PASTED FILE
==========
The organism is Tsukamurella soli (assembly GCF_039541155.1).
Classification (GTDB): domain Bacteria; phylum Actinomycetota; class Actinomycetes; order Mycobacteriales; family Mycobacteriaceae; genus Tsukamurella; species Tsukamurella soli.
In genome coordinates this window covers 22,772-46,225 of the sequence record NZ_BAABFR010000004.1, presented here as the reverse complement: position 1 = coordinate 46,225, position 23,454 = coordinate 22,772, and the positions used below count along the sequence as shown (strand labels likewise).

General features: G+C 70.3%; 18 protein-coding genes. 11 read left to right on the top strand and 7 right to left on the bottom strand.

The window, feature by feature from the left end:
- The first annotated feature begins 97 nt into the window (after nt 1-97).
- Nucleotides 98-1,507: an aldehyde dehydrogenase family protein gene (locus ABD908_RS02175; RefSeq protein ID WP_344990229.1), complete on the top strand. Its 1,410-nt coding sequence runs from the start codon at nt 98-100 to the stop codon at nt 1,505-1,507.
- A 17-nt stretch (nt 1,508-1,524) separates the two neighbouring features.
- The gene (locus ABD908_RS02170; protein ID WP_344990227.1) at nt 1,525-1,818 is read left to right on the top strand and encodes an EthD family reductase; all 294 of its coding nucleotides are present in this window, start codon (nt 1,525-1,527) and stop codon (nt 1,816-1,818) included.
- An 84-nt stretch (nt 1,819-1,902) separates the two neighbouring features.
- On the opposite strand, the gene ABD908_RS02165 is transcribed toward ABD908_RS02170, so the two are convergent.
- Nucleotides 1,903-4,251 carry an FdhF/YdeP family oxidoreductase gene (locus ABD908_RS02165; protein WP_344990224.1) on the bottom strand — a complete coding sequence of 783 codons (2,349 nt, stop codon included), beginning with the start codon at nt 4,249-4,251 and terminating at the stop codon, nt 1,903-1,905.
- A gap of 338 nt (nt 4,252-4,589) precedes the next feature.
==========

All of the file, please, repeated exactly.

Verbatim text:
The organism is Tsukamurella soli (assembly GCF_039541155.1).
Classification (GTDB): domain Bacteria; phylum Actinomycetota; class Actinomycetes; order Mycobacteriales; family Mycobacteriaceae; genus Tsukamurella; species Tsukamurella soli.
In genome coordinates this window covers 22,772-46,225 of the sequence record NZ_BAABFR010000004.1, presented here as the reverse complement: position 1 = coordinate 46,225, position 23,454 = coordinate 22,772, and the positions used below count along the sequence as shown (strand labels likewise).

General features: G+C 70.3%; 18 protein-coding genes. 11 read left to right on the top strand and 7 right to left on the bottom strand.

The window, feature by feature from the left end:
- The first annotated feature begins 97 nt into the window (after nt 1-97).
- Nucleotides 98-1,507: an aldehyde dehydrogenase family protein gene (locus ABD908_RS02175; RefSeq protein ID WP_344990229.1), complete on the top strand. Its 1,410-nt coding sequence runs from the start codon at nt 98-100 to the stop codon at nt 1,505-1,507.
- A 17-nt stretch (nt 1,508-1,524) separates the two neighbouring features.
- The gene (locus ABD908_RS02170; protein ID WP_344990227.1) at nt 1,525-1,818 is read left to right on the top strand and encodes an EthD family reductase; all 294 of its coding nucleotides are present in this window, start codon (nt 1,525-1,527) and stop codon (nt 1,816-1,818) included.
- An 84-nt stretch (nt 1,819-1,902) separates the two neighbouring features.
- On the opposite strand, the gene ABD908_RS02165 is transcribed toward ABD908_RS02170, so the two are convergent.
- Nucleotides 1,903-4,251 carry an FdhF/YdeP family oxidoreductase gene (locus ABD908_RS02165; protein WP_344990224.1) on the bottom strand — a complete coding sequence of 783 codons (2,349 nt, stop codon included), beginning with the start codon at nt 4,249-4,251 and terminating at the stop codon, nt 1,903-1,905.
- A gap of 338 nt (nt 4,252-4,589) precedes the next feature.